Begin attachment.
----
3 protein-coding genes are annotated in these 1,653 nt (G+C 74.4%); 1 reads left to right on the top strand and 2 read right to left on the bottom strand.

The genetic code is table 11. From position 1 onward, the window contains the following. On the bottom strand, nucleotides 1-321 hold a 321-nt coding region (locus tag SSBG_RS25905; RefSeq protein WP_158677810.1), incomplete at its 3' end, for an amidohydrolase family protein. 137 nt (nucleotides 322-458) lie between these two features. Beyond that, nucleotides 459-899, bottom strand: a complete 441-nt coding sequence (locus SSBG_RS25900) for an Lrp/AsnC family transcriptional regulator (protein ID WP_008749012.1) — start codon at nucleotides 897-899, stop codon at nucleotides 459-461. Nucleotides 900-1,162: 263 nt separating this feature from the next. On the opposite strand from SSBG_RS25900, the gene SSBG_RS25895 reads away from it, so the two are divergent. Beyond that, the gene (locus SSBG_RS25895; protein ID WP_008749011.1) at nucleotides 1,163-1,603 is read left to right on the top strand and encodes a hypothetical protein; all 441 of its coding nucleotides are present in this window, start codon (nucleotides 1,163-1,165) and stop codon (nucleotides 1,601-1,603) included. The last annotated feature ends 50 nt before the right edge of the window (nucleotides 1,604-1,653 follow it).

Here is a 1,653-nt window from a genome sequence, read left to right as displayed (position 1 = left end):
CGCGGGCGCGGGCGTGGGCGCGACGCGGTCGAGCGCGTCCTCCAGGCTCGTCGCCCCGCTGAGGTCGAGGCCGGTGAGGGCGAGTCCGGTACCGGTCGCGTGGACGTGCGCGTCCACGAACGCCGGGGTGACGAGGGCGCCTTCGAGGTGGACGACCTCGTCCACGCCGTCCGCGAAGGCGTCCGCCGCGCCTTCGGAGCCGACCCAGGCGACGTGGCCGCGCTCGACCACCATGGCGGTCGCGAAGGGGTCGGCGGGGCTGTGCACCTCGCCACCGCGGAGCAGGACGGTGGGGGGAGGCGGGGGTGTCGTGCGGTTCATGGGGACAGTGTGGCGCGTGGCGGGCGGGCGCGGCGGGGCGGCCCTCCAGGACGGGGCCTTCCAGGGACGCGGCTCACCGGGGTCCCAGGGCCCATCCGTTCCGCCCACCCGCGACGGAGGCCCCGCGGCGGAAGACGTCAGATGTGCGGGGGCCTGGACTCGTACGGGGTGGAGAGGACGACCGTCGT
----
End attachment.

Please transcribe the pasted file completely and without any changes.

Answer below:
3 protein-coding genes are annotated in these 1,653 nt (G+C 74.4%); 1 reads left to right on the top strand and 2 read right to left on the bottom strand.

The genetic code is table 11. From position 1 onward, the window contains the following. On the bottom strand, nucleotides 1-321 hold a 321-nt coding region (locus tag SSBG_RS25905; RefSeq protein WP_158677810.1), incomplete at its 3' end, for an amidohydrolase family protein. 137 nt (nucleotides 322-458) lie between these two features. Beyond that, nucleotides 459-899, bottom strand: a complete 441-nt coding sequence (locus SSBG_RS25900) for an Lrp/AsnC family transcriptional regulator (protein ID WP_008749012.1) — start codon at nucleotides 897-899, stop codon at nucleotides 459-461. Nucleotides 900-1,162: 263 nt separating this feature from the next. On the opposite strand from SSBG_RS25900, the gene SSBG_RS25895 reads away from it, so the two are divergent. Beyond that, the gene (locus SSBG_RS25895; protein ID WP_008749011.1) at nucleotides 1,163-1,603 is read left to right on the top strand and encodes a hypothetical protein; all 441 of its coding nucleotides are present in this window, start codon (nucleotides 1,163-1,165) and stop codon (nucleotides 1,601-1,603) included. The last annotated feature ends 50 nt before the right edge of the window (nucleotides 1,604-1,653 follow it).

Here is a 1,653-nt window from a genome sequence, read left to right as displayed (position 1 = left end):
CGCGGGCGCGGGCGTGGGCGCGACGCGGTCGAGCGCGTCCTCCAGGCTCGTCGCCCCGCTGAGGTCGAGGCCGGTGAGGGCGAGTCCGGTACCGGTCGCGTGGACGTGCGCGTCCACGAACGCCGGGGTGACGAGGGCGCCTTCGAGGTGGACGACCTCGTCCACGCCGTCCGCGAAGGCGTCCGCCGCGCCTTCGGAGCCGACCCAGGCGACGTGGCCGCGCTCGACCACCATGGCGGTCGCGAAGGGGTCGGCGGGGCTGTGCACCTCGCCACCGCGGAGCAGGACGGTGGGGGGAGGCGGGGGTGTCGTGCGGTTCATGGGGACAGTGTGGCGCGTGGCGGGCGGGCGCGGCGGGGCGGCCCTCCAGGACGGGGCCTTCCAGGGACGCGGCTCACCGGGGTCCCAGGGCCCATCCGTTCCGCCCACCCGCGACGGAGGCCCCGCGGCGGAAGACGTCAGATGTGCGGGGGCCTGGACTCGTACGGGGTGGAGAGGACGACCGTCGT